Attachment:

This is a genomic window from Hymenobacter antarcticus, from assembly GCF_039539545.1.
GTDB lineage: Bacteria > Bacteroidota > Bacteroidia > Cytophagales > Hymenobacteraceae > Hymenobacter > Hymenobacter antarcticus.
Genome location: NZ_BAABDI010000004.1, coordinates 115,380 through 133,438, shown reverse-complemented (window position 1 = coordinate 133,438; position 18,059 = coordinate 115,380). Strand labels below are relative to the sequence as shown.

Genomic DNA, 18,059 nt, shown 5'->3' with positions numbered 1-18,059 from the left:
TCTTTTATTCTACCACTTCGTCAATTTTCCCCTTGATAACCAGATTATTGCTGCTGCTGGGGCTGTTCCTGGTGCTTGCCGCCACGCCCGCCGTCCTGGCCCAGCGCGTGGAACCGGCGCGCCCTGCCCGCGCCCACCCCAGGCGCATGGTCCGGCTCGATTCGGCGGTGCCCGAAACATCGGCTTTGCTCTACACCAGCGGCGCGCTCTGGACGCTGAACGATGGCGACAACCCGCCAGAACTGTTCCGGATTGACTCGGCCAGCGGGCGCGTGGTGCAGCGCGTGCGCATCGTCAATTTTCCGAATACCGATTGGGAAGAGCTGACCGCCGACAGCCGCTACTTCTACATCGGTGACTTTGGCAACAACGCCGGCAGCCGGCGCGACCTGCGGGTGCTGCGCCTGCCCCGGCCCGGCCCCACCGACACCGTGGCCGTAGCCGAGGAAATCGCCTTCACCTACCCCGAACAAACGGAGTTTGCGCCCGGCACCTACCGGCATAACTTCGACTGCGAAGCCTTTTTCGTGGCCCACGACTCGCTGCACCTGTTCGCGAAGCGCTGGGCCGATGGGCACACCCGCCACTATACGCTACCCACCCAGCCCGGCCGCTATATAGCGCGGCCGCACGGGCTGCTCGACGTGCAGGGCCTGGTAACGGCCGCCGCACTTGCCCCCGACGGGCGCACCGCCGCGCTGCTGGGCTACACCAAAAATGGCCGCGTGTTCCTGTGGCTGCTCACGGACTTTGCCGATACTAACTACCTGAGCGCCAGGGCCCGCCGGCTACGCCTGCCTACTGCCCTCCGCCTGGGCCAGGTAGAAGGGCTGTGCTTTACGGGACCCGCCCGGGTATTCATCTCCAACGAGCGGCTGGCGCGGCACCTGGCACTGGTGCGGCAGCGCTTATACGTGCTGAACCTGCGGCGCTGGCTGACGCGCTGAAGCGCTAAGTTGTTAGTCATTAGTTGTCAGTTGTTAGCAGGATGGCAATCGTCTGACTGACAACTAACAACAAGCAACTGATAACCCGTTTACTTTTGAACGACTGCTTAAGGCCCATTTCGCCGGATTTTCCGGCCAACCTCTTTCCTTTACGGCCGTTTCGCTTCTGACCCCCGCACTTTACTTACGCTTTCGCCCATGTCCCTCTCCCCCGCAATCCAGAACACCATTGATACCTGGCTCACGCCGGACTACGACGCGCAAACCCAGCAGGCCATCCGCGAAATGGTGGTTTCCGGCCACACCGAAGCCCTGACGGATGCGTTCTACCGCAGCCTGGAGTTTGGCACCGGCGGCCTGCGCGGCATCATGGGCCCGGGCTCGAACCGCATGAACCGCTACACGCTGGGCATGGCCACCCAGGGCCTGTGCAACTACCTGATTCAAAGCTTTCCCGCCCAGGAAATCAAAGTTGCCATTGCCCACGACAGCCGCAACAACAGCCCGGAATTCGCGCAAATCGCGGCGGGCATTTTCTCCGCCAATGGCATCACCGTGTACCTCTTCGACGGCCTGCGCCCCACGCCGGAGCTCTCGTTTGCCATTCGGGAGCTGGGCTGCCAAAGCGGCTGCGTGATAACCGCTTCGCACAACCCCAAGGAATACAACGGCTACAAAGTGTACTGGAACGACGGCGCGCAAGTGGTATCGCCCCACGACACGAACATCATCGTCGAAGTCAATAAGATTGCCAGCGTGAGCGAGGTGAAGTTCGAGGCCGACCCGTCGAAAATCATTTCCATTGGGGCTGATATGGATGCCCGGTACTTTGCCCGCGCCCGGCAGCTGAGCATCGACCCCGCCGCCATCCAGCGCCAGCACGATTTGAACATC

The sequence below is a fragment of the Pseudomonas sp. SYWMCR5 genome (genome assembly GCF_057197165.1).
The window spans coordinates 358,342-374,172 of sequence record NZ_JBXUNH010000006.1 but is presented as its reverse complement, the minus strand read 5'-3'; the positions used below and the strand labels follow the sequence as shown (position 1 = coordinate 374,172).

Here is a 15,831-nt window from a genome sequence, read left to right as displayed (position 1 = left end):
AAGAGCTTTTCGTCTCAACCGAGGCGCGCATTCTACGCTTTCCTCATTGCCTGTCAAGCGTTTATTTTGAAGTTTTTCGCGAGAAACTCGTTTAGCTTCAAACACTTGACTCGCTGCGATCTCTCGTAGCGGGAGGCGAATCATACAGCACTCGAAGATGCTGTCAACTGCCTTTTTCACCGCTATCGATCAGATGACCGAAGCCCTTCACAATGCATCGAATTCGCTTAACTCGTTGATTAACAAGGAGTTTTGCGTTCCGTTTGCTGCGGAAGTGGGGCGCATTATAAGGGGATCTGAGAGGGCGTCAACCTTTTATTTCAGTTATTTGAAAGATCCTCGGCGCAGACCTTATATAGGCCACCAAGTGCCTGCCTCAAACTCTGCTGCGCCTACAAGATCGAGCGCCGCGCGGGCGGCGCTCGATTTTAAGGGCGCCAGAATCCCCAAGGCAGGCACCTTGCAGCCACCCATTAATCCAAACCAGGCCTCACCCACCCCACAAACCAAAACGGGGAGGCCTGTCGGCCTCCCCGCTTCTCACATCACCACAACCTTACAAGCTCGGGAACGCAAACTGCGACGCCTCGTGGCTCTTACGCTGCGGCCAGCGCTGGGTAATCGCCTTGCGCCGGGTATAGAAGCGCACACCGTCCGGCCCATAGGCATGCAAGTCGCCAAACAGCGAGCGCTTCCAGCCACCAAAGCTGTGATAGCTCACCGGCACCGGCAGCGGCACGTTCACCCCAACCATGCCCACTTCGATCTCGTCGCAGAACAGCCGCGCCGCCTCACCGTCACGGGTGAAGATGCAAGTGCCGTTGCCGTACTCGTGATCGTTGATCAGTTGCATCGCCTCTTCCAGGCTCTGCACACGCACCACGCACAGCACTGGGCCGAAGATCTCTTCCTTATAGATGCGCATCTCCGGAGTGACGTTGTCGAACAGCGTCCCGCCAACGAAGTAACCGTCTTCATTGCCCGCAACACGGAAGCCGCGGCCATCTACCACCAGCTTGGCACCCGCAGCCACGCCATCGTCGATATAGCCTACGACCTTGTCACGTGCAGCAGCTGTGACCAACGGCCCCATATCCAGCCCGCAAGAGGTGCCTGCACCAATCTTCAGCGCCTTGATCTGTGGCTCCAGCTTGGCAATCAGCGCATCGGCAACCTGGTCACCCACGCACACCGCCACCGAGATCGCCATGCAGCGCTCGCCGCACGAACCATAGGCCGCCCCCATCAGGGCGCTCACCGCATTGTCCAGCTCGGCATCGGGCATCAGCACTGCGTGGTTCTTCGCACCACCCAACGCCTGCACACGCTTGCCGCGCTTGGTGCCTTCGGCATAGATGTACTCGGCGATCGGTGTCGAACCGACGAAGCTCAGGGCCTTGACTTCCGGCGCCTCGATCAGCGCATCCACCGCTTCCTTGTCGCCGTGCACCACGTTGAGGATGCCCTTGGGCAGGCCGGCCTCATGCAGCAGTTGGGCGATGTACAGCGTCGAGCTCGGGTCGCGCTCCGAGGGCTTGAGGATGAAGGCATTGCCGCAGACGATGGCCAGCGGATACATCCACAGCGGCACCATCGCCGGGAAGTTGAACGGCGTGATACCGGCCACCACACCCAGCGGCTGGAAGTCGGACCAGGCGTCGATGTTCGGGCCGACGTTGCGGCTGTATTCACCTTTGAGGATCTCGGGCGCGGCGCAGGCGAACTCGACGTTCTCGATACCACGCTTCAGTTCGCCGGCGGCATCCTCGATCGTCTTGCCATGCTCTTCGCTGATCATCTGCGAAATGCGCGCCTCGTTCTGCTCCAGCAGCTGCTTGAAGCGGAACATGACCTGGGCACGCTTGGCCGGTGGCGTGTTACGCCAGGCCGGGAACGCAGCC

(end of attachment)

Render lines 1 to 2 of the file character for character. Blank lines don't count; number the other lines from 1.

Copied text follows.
This is a genomic window from Hymenobacter antarcticus, from assembly GCF_039539545.1.
GTDB lineage: Bacteria > Bacteroidota > Bacteroidia > Cytophagales > Hymenobacteraceae > Hymenobacter > Hymenobacter antarcticus.